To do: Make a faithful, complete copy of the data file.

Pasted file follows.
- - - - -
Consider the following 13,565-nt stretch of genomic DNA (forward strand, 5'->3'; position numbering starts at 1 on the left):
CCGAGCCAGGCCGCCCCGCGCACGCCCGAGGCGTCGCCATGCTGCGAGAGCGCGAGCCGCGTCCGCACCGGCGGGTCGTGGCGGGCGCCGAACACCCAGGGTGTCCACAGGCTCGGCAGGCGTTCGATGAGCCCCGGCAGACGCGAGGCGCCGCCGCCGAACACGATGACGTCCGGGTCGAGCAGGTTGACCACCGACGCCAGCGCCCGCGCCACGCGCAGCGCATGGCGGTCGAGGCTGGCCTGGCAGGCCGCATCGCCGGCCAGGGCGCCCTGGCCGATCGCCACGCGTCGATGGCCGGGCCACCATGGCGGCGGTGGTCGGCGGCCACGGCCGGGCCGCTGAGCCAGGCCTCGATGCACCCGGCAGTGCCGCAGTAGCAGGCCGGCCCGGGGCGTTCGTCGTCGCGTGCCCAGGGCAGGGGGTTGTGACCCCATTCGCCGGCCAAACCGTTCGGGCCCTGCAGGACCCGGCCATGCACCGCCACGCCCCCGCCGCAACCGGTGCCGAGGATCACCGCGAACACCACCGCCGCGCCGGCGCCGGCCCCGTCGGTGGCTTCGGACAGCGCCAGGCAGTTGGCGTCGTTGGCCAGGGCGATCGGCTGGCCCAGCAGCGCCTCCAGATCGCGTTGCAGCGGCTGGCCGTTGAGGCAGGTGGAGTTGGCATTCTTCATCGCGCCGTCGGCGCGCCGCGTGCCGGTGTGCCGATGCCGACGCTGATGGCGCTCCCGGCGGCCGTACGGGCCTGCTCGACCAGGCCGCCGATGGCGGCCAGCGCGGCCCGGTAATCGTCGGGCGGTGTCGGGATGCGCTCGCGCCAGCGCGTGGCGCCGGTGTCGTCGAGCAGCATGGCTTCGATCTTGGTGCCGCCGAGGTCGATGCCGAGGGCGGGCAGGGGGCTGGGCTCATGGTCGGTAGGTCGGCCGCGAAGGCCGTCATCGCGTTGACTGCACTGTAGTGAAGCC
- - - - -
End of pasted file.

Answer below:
Consider the following 13,565-nt stretch of genomic DNA (forward strand, 5'->3'; position numbering starts at 1 on the left):
CCGAGCCAGGCCGCCCCGCGCACGCCCGAGGCGTCGCCATGCTGCGAGAGCGCGAGCCGCGTCCGCACCGGCGGGTCGTGGCGGGCGCCGAACACCCAGGGTGTCCACAGGCTCGGCAGGCGTTCGATGAGCCCCGGCAGACGCGAGGCGCCGCCGCCGAACACGATGACGTCCGGGTCGAGCAGGTTGACCACCGACGCCAGCGCCCGCGCCACGCGCAGCGCATGGCGGTCGAGGCTGGCCTGGCAGGCCGCATCGCCGGCCAGGGCGCCCTGGCCGATCGCCACGCGTCGATGGCCGGGCCACCATGGCGGCGGTGGTCGGCGGCCACGGCCGGGCCGCTGAGCCAGGCCTCGATGCACCCGGCAGTGCCGCAGTAGCAGGCCGGCCCGGGGCGTTCGTCGTCGCGTGCCCAGGGCAGGGGGTTGTGACCCCATTCGCCGGCCAAACCGTTCGGGCCCTGCAGGACCCGGCCATGCACCGCCACGCCCCCGCCGCAACCGGTGCCGAGGATCACCGCGAACACCACCGCCGCGCCGGCGCCGGCCCCGTCGGTGGCTTCGGACAGCGCCAGGCAGTTGGCGTCGTTGGCCAGGGCGATCGGCTGGCCCAGCAGCGCCTCCAGATCGCGTTGCAGCGGCTGGCCGTTGAGGCAGGTGGAGTTGGCATTCTTCATCGCGCCGTCGGCGCGCCGCGTGCCGGTGTGCCGATGCCGACGCTGATGGCGCTCCCGGCGGCCGTACGGGCCTGCTCGACCAGGCCGCCGATGGCGGCCAGCGCGGCCCGGTAATCGTCGGGCGGTGTCGGGATGCGCTCGCGCCAGCGCGTGGCGCCGGTGTCGTCGAGCAGCATGGCTTCGATCTTGGTGCCGCCGAGGTCGATGCCGAGGGCGGGCAGGGGGCTGGGCTCATGGTCGGTAGGTCGGCCGCGAAGGCCGTCATCGCGTTGACTGCACTGTAGTGAAGCC